The 73rd Psalm is attributed to a man named Asaph. He was the chief leader of music in the house of God. His name is mentioned in connection with music in 1 Chronicles 16:4-5 and in 2 Chronicles 5:12. Twelve inspired psalms from the pen of Asaph are included in the Scriptures. Psalm 73 is one of them.
As we begin reading Psalm 73, we sense that Asaph was thinking seriously about life and its obligations. His thoughts were rooted in the great truth that God is good to all His people. In verse 1, he says, “Truly God is good to Israel, even to such as are of a clean heart.” Here is a man who was radiant and happy—happy with the certainty that God is good to His people, and that life is filled to the brim with good things for those who have clean hearts. But Asaph at times was deeply troubled! The problem was that God also seemed to be good to those who are not pure in heart! It seemed like good things were happening also to bad people, and so the psalmist’s question was, “Why do the wicked seem to get along so well?”
Job wondered why the righteous suffer. Asaph wondered why the unrighteous do not suffer. We ourselves sometimes wonder why bad things happened to good people, and at the same time we have trouble understanding why good things seem to happen to bad people. James 1 helps us deal with the first question; good people have severe trials. Psalm 73 helps us deal with the second question; wicked people often seem to enjoy life to the full.
All of us have struggles with understanding God’s ways. If God is a God of power, and if He can do all things (as Christians say He can)—then, some argue, He cannot be a God of love, or He would do something to correct the injustices in the world about us. Asaph had much to learn about God’s justice, and what he learned should be of help to us also. The 73rd Psalm can easily be divided into three parts. The Psalmist looked around (verses 2-12); he looked within (verses 13-16); and he looked up (verses 17-28).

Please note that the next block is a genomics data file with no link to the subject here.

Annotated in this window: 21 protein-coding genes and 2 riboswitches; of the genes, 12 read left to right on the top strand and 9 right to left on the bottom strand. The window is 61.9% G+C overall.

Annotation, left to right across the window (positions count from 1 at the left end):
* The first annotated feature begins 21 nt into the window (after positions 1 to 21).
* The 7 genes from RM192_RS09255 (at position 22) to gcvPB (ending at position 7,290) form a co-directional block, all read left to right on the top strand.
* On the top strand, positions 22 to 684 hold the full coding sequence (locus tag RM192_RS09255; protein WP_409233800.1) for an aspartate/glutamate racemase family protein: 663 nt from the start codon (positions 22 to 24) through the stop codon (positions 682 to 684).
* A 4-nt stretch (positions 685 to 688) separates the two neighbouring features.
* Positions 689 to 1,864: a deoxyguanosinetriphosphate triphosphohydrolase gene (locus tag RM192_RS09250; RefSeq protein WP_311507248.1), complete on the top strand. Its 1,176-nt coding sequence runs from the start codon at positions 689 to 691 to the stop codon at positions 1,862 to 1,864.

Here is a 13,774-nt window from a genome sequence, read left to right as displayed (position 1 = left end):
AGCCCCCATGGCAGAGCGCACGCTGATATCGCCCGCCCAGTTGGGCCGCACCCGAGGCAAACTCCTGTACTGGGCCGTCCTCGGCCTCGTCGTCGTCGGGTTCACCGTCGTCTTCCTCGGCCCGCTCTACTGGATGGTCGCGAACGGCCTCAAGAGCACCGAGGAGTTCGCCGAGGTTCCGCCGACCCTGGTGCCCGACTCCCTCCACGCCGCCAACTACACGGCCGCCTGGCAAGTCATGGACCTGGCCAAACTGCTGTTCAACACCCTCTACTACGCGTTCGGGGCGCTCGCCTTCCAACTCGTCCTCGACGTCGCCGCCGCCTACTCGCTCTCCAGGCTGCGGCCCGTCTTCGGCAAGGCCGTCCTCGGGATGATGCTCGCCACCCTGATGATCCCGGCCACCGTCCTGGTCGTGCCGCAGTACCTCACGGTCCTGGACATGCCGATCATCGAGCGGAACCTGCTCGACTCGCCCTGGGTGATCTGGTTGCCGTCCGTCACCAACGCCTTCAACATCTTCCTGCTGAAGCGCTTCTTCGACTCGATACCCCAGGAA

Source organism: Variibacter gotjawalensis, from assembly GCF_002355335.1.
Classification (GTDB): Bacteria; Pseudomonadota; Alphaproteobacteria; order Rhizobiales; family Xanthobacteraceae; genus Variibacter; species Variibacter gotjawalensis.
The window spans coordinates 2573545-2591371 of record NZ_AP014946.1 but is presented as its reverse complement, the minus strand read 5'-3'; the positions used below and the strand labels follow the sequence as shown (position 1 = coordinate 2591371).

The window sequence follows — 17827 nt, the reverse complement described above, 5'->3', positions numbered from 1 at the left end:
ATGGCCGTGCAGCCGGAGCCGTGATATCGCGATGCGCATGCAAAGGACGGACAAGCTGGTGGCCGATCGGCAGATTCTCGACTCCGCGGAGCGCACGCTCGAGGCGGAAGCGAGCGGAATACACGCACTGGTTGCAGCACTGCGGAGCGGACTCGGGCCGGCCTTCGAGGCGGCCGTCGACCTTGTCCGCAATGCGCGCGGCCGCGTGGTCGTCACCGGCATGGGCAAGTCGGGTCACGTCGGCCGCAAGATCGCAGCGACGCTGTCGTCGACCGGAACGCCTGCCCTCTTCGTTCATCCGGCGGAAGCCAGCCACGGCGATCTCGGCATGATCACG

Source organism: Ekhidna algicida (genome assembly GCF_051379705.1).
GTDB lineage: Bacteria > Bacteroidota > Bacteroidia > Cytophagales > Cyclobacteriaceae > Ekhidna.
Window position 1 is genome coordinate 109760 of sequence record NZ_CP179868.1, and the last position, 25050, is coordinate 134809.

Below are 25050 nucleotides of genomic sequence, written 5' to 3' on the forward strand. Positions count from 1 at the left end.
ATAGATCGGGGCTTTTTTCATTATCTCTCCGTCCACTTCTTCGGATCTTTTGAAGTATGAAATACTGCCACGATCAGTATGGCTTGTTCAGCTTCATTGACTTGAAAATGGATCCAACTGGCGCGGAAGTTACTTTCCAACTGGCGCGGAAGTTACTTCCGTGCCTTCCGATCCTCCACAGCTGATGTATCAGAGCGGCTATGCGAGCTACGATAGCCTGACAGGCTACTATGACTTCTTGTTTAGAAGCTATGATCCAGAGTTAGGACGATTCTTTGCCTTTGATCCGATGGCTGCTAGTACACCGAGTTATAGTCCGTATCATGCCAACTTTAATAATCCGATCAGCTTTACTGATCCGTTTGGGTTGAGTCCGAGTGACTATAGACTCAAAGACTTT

1. The Psalmist Looked Around With Distress (73:2-12)
As Asaph looked around and reflected on life, he became deeply disturbed. How could a just God allow unrighteous people to prosper, while upright people often struggled with trials and frustrations? Asaph admitted (in verse 2) that his fretting about God’s way of dealing with the wicked came very close to wrecking his faith. He says (verses 2-3), “My feet were almost gone; my steps had well nigh slipped, for I was envious at the foolish.” Asaph almost stumbled, and almost fell away from the path of truth and godliness.
Asaph was remarkably honest. He stated how he felt deep down inside. What really upset him (and almost caused him to lose his faith), was the fact that he saw people breaking God’s laws, and yet they still seemed to succeed in life. Asaph sometimes felt that maybe striving to do right and to live an upright life, really did not seem to benefit him.
Asaph had trials and discouragements every day (verse 14). The foolish and wicked enjoyed greater prosperity than he did. Those who ignored God seemed to be getting along just fine.
The disobedient and wicked people around him were wealthy (verse 3). He says, “I saw the prosperity of the wicked.” They were living in luxury and their wealth seemed to increase.
The wicked were healthy (verse 4). The psalmist says, “Their strength is firm.” Their bodies were sound and sleek and strong and healthy.
The wicked were untroubled (verse 5). Asaph says, “They are not in trouble as other men.” Their eyes sparkled because everything was going well for them.
The disobedient were violent and filled with pride (verse 6). The psalmist says that pride was like a chain around their neck, and violence covered them like a garment.
The wicked were disrespectful in speech (verse 8). They scoffed and boasted and threatened. Asaph says that they spoke wickedly and with lofty words.
The ungodly were blasphemous (verse 11). “They say, How doth God know?” How does He know what is going on?